The Story of Q: The Greedy Search for the Most Exploitative Visa Category

By David North on June 5, 2011

It is the latest twist on an old story, the constant hunt through the intricacies of the immigration law for the best way to exploit nonimmigrant workers. As we have previously reported, the INA is chock full of obscure visa categories, most written with the desires of special interests in mind.

Today's story, which actually has a happy ending, is about one firm's efforts to turn Q visas into its own little gold mine. It is based on court and agency records.

The Q visa, according to a USCIS publication, is for "international cultural exchange programs designated by USCIS . . . for the purpose of providing practical training and employment, and to share the history, culture, and traditions of your home country with the United States."

Sounds harmless, right? But never underestimate the creativity of the entities at the margins of international migration. It is the first time I have seen a report on the misuse of the Q visa, but presumably not the last.

The would-be employer in this case is Beyond Management, Inc., an Atlanta-based firm that, to quote its website, "is a hotel management company which owns and operates several properties throughout the United States."

One can surmise, by reading the court documents, that BMI had a vision of adding a bit of international class to its hotels by employing front desk clerks dressed in their homeland's costumes, sprinkling some overseas decorations through their hotels, and all the while paying these staff members a little less than the minimum wage. This was to be arranged through the Q visa program.

But how do you, economically, recruit people overseas for this work, and how do they get a visa from the State Department when the aliens are to be paid so little?

In the two published cases involving four people, BMI avoided those problems by hiring nonimmigrants already in the U.S. on J-1 visas, so no consular interview was needed. (That you could hire someone away from a J-1 program at such low wages does not speak well for the supervision of J-1 operations, but that is another story.)

The happy part of this tale is that two sets of USCIS officials and one federal judge saw through the story, and all decided to deny the BMI applications. The first stop was the Vermont Service Center, a mail-order USCIS entity that handles many classes of petitions. The staff there denied the applications on the grounds that the cultural exchange aspect of the work was a veneer, and what the workers were really supposed to do was to staff the front desk and help in the kitchen.

BMI appealed to the DHS Administrative Appeals Office; by now there were two separate cases. According to one of the AAO decisions:

Counsel claims on appeal that although the petitioner's program participants may "perform certain duties at the reception desk of the hotel," they are not front desk clerks because they "wear international dress and name tags" and engage guests in conversations about their home countries, while any assistance they provide to guests is "incidental." However, other evidence in the record confirms that the petitioner's program participants do in fact perform the same basic job functions as "regular" hotel staff.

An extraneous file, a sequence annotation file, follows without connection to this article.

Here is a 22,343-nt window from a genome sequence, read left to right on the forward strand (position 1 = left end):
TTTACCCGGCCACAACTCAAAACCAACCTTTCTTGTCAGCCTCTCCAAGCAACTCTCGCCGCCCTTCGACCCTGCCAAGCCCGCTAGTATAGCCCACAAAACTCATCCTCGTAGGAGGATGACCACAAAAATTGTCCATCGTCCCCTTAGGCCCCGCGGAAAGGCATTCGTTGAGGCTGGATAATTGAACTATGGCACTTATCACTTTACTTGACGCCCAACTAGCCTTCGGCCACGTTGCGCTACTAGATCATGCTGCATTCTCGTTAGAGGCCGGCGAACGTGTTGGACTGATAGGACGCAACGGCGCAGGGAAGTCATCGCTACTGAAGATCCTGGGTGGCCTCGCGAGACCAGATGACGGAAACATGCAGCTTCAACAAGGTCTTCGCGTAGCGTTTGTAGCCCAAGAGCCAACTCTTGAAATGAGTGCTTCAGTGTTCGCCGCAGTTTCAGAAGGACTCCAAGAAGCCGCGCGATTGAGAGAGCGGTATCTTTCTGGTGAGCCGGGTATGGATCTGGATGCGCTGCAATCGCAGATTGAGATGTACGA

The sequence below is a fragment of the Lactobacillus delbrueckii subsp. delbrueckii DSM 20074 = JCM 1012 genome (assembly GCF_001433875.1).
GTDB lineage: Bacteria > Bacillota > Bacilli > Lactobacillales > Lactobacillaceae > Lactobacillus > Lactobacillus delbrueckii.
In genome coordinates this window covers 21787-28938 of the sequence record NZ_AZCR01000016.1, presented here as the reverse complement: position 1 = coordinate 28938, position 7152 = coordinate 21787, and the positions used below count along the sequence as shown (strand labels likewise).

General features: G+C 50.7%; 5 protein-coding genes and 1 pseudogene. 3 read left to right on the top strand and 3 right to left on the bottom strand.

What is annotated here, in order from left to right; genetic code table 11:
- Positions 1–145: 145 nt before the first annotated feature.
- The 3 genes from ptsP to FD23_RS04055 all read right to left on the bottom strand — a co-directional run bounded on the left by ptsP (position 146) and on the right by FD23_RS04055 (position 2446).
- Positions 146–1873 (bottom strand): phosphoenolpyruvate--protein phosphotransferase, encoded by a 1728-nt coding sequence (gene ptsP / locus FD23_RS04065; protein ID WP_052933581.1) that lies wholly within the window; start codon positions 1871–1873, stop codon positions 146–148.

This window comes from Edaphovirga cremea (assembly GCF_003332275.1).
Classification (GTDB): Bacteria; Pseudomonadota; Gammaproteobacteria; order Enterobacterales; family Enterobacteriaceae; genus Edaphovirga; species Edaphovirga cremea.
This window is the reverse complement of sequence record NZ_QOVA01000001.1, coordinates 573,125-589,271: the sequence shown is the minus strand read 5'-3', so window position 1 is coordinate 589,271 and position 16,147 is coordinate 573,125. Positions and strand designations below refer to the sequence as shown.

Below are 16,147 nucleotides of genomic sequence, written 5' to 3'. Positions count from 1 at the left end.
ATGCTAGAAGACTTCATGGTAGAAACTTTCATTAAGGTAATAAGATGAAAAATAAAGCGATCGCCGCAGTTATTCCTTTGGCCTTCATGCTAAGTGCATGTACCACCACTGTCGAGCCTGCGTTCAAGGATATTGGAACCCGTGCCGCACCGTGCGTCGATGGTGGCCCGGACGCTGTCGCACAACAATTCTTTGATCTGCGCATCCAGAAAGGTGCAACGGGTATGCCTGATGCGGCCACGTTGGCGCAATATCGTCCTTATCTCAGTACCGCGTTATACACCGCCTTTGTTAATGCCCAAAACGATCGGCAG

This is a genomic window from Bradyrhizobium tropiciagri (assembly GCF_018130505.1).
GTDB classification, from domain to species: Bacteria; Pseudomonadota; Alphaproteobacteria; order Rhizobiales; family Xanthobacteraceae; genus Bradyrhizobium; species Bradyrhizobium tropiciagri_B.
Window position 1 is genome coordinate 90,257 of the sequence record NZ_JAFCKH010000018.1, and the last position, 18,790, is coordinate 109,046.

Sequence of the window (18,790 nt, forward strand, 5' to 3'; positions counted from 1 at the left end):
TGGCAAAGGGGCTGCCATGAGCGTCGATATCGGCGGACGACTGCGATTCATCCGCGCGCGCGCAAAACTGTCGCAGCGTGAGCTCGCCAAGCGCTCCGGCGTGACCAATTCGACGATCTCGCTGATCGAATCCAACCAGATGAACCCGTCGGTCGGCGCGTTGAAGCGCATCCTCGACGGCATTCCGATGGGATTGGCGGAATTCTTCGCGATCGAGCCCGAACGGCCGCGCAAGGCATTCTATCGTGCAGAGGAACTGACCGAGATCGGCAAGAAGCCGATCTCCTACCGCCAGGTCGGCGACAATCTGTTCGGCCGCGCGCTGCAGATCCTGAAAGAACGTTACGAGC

In the same AAO decision the adjudicator noted that while the federal minimum wage was, at that time, $1,222.67 a month, the compensation package provided was valued at only $1,155.00, of which only $600 was cash, the rest being the hotel's value for providing housing and services.

Q visa holders are supposed to be paid as well as comparable American workers, who are presumed to be paid at least the minimum wage.

Federal Judge Marvin Shoob of the U.S. District Court, Northern District of Georgia on March 24 upheld the AAO decisions, as was reported in the May 2 issue of Interpreter Releases, the immigration bar's trade paper.

Partial Secrecy. AAO, as we have noted before, has a peculiar policy on the privacy of its work. Not only the names of the aliens are eliminated from its public files, so are the names of the lawyers, corporations, expert witnesses, and adjudicators; this is not the practice of most administrative appeals panels, nor of the federal courts.

In this case the lawyers whose names are blacked out in some AAO documents were identified in the federal court files as Charles Kuck and Danielle Conley, both of Atlanta; the expert witness for the employer was Dr. Michael Sturman of Cornel. A partially blacked-out AAO document identified the aliens as Christian Marcello Sala (apparently from Argentina) and Parimal Prabhune (apparently from India.)

Were I the lawyer who had lost three times on a case that started in a federal agency (USCIS) that yearns to say yes on immigration matters, and usually does, I would want my name blacked out, too.